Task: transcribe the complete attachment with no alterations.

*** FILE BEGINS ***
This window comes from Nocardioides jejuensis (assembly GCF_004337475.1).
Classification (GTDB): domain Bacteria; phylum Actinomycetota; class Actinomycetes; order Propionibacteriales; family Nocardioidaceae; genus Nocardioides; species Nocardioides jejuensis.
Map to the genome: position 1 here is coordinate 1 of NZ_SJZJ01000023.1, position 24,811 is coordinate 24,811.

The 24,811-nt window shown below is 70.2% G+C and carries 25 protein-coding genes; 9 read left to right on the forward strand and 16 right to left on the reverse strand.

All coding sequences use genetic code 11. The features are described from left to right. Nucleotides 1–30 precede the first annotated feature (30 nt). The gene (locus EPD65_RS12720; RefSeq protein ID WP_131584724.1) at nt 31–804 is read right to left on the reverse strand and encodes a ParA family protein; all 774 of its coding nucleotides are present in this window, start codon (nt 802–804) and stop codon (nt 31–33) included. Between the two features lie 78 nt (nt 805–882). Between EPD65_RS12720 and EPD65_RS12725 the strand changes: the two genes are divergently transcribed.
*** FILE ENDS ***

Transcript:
This window comes from Nocardioides jejuensis (assembly GCF_004337475.1).
Classification (GTDB): domain Bacteria; phylum Actinomycetota; class Actinomycetes; order Propionibacteriales; family Nocardioidaceae; genus Nocardioides; species Nocardioides jejuensis.
Map to the genome: position 1 here is coordinate 1 of NZ_SJZJ01000023.1, position 24,811 is coordinate 24,811.

The 24,811-nt window shown below is 70.2% G+C and carries 25 protein-coding genes; 9 read left to right on the forward strand and 16 right to left on the reverse strand.

All coding sequences use genetic code 11. The features are described from left to right. Nucleotides 1–30 precede the first annotated feature (30 nt). The gene (locus EPD65_RS12720; RefSeq protein ID WP_131584724.1) at nt 31–804 is read right to left on the reverse strand and encodes a ParA family protein; all 774 of its coding nucleotides are present in this window, start codon (nt 802–804) and stop codon (nt 31–33) included. Between the two features lie 78 nt (nt 805–882). Between EPD65_RS12720 and EPD65_RS12725 the strand changes: the two genes are divergently transcribed.